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We asked The Family Adventure Project’s Stuart Wickesfor some bike tips

Stuart Wickes and Kirstie Pelling are an adventure-minded couple from the North West of England. When they became parents, they didn’t see any reason to stop having crazy adventure vacations. They took their then family of four on an end-to-end tour of New Zealand, sometimes cycling, sometimes sailing and sometimes riding the train. As a family of five, they’ve biked around England and made it all the way up to Holland, down to Venice and over to the Baltics. This summer, their cycling destination is Krakow. While your family might not be ready to travel the country end-to-end on bikes, we asked Stuart how to get started on a family adventure.

You guys say you were inspired to do family adventures after meeting like-minded people on your honeymoon. Can you tell us about Nadine Kuczera and her family and how they showed you that you didn’t have to stop having adventure vacations just because you have young kids?

We met Nadine in a hardware store in Chile. We were on our honeymoon, cycling through Patagonia and searching for oil to lube our bike chains. She was with her partner and kids cruising around Chile in a boat they built themselves. Nadine was looking for crew to help out on the boat and we joined her and her family for a week and saw first-hand what incredible things families can do together. This chance encounter made a deep impression on us and we vowed to do something similar in our family life together. If and when we had one.

OK, so you’ve decided on a bike adventure with babies in tow. What sort of equipment do you need to keep the kids (and grownups) safe and comfortable?

The main equipment is software rather than hardware; the will to do it, some ideas on how and where to go and maybe a little support and advice from other parents who’ve already done it. Our hardware has changed many times over the years as the kids have got older. In fact one of the challenges has been to find ways to keep us all on board with one, then two and now three growing children. But you don’t need a lot to get started and there’s usually a good second hand market which means you can pick things up cheap and recycle them when the kids grow out of them. We started with babies in bike trailers, then graduated to toddlers in bike seats and tag-alongs, then onto kiddy back tandems which are excellent for touring and eventually ended up with children joining us on their own bikes. We’ve had the kids pedaling on tag alongs and tandems from about age 4, learning to ride their own bikes at 5 to 6, and joining us on tour and on the road on their own bikes from about 8 to 10.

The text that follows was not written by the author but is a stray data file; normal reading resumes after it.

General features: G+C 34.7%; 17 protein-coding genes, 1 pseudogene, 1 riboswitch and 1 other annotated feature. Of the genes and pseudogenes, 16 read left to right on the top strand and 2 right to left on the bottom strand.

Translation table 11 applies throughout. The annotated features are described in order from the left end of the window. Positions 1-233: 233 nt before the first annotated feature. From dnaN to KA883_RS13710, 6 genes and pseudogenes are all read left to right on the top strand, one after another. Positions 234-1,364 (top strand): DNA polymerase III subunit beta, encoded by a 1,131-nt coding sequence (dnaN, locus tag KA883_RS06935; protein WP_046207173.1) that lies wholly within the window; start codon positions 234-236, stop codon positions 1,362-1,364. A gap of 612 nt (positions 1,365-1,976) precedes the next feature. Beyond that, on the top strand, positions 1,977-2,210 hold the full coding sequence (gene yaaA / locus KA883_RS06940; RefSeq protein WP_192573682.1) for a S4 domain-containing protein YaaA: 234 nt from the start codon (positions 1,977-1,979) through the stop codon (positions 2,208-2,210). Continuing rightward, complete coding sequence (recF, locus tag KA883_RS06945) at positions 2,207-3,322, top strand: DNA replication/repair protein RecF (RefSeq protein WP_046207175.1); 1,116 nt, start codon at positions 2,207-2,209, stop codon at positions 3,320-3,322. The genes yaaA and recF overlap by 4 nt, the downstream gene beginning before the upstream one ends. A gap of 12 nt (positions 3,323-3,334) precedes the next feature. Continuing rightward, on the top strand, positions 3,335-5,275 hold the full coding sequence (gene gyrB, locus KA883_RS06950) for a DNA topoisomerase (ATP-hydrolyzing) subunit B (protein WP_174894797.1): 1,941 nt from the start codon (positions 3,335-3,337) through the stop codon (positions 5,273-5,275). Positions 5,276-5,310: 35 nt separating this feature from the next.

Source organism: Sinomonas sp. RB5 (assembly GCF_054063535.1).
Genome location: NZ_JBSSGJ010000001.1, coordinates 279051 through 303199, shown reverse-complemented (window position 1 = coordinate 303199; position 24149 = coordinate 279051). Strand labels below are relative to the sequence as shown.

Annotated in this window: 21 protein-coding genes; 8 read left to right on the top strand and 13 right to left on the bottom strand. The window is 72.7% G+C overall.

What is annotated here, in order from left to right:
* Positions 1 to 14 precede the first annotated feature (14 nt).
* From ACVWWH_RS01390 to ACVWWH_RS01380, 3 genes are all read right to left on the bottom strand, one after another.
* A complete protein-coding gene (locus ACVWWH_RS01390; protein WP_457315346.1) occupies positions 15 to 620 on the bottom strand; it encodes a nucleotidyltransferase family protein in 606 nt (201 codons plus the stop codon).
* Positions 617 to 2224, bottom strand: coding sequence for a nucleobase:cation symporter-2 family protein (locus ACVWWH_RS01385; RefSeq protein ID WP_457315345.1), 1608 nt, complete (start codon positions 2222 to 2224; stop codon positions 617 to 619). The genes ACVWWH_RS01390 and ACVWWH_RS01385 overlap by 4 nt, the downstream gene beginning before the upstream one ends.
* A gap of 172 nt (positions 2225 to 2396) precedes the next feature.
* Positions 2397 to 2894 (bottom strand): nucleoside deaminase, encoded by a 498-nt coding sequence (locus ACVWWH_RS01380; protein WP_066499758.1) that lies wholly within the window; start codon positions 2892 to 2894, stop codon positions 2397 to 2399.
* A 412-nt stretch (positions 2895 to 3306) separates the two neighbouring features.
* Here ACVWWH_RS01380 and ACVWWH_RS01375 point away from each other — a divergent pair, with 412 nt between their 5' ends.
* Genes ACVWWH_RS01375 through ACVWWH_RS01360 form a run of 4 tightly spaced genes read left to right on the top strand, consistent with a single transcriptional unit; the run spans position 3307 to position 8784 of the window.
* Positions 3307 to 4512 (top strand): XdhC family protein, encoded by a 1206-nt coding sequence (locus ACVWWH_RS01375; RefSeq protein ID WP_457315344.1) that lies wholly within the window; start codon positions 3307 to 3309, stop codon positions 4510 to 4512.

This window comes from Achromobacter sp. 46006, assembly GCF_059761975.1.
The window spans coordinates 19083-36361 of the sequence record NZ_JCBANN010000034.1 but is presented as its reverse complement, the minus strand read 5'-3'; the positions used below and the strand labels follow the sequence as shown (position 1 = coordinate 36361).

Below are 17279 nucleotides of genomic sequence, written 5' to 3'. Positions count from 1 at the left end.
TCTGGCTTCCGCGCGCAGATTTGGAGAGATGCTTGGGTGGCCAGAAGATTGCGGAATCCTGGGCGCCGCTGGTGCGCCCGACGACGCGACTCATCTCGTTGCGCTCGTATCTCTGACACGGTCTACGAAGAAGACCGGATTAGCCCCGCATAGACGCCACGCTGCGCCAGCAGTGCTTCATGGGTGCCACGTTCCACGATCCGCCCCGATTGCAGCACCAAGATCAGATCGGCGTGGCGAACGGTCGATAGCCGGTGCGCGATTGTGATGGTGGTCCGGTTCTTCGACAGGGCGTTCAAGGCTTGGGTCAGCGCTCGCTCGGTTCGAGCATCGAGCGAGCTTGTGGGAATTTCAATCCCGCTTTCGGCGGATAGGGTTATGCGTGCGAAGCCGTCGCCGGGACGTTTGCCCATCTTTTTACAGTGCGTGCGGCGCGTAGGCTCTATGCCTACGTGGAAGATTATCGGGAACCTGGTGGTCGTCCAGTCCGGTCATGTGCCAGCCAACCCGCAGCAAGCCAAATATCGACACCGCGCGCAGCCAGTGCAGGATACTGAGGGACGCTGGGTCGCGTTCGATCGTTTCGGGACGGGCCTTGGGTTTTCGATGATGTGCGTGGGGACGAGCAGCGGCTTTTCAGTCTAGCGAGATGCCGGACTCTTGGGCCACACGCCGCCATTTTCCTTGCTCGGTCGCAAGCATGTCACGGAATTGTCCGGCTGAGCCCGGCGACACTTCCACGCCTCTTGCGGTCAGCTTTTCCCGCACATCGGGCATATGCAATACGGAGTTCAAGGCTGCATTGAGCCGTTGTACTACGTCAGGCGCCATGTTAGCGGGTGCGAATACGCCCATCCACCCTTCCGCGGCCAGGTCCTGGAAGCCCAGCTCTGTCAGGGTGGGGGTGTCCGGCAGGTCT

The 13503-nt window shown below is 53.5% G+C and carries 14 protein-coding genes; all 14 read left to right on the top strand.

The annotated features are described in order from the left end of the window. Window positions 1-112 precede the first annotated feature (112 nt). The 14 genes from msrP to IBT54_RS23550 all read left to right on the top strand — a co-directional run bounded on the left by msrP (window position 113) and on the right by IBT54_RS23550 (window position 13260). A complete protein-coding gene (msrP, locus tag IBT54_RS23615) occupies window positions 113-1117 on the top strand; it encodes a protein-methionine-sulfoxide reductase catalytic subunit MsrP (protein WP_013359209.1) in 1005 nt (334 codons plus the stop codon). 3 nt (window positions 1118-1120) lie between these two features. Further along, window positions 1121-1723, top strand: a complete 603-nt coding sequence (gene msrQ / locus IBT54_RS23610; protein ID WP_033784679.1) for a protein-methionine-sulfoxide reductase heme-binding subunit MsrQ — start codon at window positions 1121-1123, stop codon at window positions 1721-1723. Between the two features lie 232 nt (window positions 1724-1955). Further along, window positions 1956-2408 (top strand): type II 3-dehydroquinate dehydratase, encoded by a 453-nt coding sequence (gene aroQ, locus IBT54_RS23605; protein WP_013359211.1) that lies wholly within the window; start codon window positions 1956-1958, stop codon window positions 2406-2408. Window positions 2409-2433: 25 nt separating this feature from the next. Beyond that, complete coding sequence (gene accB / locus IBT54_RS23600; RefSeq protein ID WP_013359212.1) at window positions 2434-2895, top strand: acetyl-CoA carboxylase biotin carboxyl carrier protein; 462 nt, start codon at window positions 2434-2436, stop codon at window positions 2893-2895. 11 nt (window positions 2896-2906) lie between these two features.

How do you get your kids to share your passion for cycling?

We don’t push this. I think the main thing has been to make it a regular part of their lives so it’s more the way we do things than something forced upon them. We do try to make the journeys we do
interesting for them and involve them in the planning, preparations, choosing which bikes they’ll go on. They seem to enjoy spending time with us and we with them. We make sure we have fun on our journeys and they just seem to pick up on that. I think our passion is probably less about the cycling and more about the fun and adventures we have together as a family, and everyone seems to enjoy the unexpected stuff that often happens on the way.

What are the challenges of a long bike ride (longer than just riding from home to the school or grocery store) with young kids and babies?

We’ve done it so much I’m not sure I think of it as a challenge anymore. It’s more of a routine now. Although finding a safe, suitable and enjoyable route can be testing, especially for novice riders or in unfamiliar places. Seasoned local cyclists know about routes that are better by bike, with dedicated cycle routes, on quieter roads or avoiding nasty hills, and that kind of information is like gold dust and can make or break your day. Finding a cycle friendly route will allow you to relax more and enable everyone to enjoy the experience, so it’s always worth asking around for route advice, in person or on cycling forums. I guess when we were starting out the main challenges were the physical one of pulling the extra weight, and the welfare one, making sure everyone’s not too hot, wet, cold or hungry, especially children who aren’t pedalling. Other than that going riding with young kids is no different to going anywhere else with them, all the usual rules apply: be prepared, take plenty of drinks, snacks and a change of clothes, and expect the unexpected.